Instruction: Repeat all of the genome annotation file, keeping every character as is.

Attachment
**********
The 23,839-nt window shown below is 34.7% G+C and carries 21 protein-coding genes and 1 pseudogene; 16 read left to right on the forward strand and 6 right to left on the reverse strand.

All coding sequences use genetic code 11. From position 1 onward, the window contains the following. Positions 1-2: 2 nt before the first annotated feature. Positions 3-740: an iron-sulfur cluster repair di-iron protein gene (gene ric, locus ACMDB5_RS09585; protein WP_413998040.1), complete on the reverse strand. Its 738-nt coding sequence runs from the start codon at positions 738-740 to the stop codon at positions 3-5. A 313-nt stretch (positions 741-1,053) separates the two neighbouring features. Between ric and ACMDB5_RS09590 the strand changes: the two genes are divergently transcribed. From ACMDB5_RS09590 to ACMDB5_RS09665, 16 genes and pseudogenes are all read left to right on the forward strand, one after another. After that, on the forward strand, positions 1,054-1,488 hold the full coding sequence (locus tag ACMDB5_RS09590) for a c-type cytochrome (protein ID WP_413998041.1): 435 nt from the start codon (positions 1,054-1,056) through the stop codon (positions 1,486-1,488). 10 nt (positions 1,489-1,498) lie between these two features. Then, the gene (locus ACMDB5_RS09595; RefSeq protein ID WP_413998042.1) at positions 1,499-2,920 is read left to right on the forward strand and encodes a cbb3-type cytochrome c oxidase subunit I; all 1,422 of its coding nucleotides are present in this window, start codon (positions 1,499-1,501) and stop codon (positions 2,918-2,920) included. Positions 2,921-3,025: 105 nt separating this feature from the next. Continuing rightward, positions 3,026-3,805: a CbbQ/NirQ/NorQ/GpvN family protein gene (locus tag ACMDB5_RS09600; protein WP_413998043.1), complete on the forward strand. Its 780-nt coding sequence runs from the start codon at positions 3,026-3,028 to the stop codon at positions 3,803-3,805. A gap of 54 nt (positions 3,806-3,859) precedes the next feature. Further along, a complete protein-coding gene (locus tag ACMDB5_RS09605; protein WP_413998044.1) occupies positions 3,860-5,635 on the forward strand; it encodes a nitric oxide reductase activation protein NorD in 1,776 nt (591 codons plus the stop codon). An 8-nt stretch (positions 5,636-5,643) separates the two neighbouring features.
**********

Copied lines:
The 23,839-nt window shown below is 34.7% G+C and carries 21 protein-coding genes and 1 pseudogene; 16 read left to right on the forward strand and 6 right to left on the reverse strand.

All coding sequences use genetic code 11. From position 1 onward, the window contains the following. Positions 1-2: 2 nt before the first annotated feature. Positions 3-740: an iron-sulfur cluster repair di-iron protein gene (gene ric, locus ACMDB5_RS09585; protein WP_413998040.1), complete on the reverse strand. Its 738-nt coding sequence runs from the start codon at positions 738-740 to the stop codon at positions 3-5. A 313-nt stretch (positions 741-1,053) separates the two neighbouring features. Between ric and ACMDB5_RS09590 the strand changes: the two genes are divergently transcribed. From ACMDB5_RS09590 to ACMDB5_RS09665, 16 genes and pseudogenes are all read left to right on the forward strand, one after another. After that, on the forward strand, positions 1,054-1,488 hold the full coding sequence (locus tag ACMDB5_RS09590) for a c-type cytochrome (protein ID WP_413998041.1): 435 nt from the start codon (positions 1,054-1,056) through the stop codon (positions 1,486-1,488). 10 nt (positions 1,489-1,498) lie between these two features. Then, the gene (locus ACMDB5_RS09595; RefSeq protein ID WP_413998042.1) at positions 1,499-2,920 is read left to right on the forward strand and encodes a cbb3-type cytochrome c oxidase subunit I; all 1,422 of its coding nucleotides are present in this window, start codon (positions 1,499-1,501) and stop codon (positions 2,918-2,920) included. Positions 2,921-3,025: 105 nt separating this feature from the next. Continuing rightward, positions 3,026-3,805: a CbbQ/NirQ/NorQ/GpvN family protein gene (locus tag ACMDB5_RS09600; protein WP_413998043.1), complete on the forward strand. Its 780-nt coding sequence runs from the start codon at positions 3,026-3,028 to the stop codon at positions 3,803-3,805. A gap of 54 nt (positions 3,806-3,859) precedes the next feature. Further along, a complete protein-coding gene (locus tag ACMDB5_RS09605; protein WP_413998044.1) occupies positions 3,860-5,635 on the forward strand; it encodes a nitric oxide reductase activation protein NorD in 1,776 nt (591 codons plus the stop codon). An 8-nt stretch (positions 5,636-5,643) separates the two neighbouring features.